How much protein is enough?

The recommended dietary allowance (RDA) is an estimate of the minimum average dietary intake level that meets the nutrient requirements of nearly all (~97%) healthy individuals.

According to this recommendation, the RDA for protein is 0.8 g/kg/d

Interestingly, as pointed out in a recent commentary by Robert Wolfe and Sharon Miller from the University of Arkansas published in the June 25 issue off JAMA, the term “recommended dietary allowance” is misleading as it is often misinterpreted as being the “optimal” rather than the “minimal” dietary requirement.

In fact, as illustrated in the commentary, if protein requirements are calculated based on a recommended proportion of energy intake [i.e. 10 to 35%], for a 70 Kg man requiring 3067 kg calories per day, 10% of energy as protein would translate into a protein intake of 0.95 g/kg/d whereas 35% of energy intake would translate to 3.3 g/kg per day. These values are obviously substantially higher than the RDA.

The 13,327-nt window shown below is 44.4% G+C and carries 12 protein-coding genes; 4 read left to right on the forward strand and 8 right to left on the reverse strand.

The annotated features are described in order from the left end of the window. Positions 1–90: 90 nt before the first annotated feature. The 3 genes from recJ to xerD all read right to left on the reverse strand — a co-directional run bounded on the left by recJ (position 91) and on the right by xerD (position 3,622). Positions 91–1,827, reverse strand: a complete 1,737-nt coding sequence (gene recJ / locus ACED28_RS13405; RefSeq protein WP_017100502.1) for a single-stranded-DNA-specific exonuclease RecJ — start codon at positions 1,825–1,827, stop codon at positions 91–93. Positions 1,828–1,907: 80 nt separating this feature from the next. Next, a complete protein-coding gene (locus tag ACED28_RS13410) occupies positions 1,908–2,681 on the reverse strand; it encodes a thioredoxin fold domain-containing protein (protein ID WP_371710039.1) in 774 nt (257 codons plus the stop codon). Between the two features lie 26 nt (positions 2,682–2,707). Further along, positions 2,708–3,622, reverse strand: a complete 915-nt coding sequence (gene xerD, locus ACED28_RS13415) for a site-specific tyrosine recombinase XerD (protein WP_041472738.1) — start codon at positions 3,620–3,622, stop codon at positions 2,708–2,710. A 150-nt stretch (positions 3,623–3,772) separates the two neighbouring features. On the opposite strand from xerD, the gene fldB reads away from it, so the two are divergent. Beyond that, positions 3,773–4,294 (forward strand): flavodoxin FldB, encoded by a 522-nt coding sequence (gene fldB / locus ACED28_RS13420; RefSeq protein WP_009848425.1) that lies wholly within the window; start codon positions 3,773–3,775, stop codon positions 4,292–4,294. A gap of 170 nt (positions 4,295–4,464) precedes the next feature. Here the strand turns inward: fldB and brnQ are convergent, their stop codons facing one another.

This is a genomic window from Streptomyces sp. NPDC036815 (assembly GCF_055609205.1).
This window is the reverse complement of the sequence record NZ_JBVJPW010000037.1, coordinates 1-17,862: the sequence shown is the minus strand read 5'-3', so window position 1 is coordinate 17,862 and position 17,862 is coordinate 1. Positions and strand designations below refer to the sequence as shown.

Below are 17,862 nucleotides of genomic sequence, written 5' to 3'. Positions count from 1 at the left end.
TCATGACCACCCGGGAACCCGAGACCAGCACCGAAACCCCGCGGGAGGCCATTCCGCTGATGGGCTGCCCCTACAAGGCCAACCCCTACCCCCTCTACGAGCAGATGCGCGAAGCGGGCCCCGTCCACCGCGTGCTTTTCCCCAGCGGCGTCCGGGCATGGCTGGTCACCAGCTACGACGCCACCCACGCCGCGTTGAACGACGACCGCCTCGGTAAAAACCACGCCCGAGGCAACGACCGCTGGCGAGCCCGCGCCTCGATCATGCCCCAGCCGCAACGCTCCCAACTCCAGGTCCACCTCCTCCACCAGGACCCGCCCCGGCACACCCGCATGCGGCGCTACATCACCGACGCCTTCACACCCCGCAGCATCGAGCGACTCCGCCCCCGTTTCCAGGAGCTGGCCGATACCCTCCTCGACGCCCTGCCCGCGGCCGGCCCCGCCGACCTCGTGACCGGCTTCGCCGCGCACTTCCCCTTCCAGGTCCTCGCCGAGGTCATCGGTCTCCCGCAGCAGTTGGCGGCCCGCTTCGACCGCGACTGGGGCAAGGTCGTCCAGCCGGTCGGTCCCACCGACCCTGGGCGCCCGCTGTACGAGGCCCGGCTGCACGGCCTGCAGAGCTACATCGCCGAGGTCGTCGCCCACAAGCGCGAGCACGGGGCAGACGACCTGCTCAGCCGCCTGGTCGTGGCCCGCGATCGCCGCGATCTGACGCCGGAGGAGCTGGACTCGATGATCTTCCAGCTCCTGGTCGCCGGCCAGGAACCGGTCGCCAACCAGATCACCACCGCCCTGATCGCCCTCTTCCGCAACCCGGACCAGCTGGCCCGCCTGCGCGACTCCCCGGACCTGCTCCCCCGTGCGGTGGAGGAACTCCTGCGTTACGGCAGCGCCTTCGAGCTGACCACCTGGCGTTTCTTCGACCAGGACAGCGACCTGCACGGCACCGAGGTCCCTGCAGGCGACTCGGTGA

As blogged before, given the importance of maintaining appropriate protein intake to maintain muscle mass, strength and function, the issue of ensuring adequate protein intake during a caloric restricted diet becomes even more challenging. This means that caloric restricted diets need to at least provide a protein intake at the higher end of the Dietary Reference Intakes [DRI] or around 35% of total caloric intake and should perhaps err on the side of too high rather than too low.

The issue of maintaining appropriate protein intake is particularly important as close monitoring of body composition to detect disproportionate loss of lean body mass during weight loss is not routine part of patient monitoring during obesity treatment.

Perhaps, as recommended by Wolfe and Miller, the term “recommended dietary allowance” should be replaced by the term “minimal dietary requirement” to more accurately reflect the functional definition of RDA and avoid confusion regarding what is considered adequate protein intake.

Edmonton, Alberta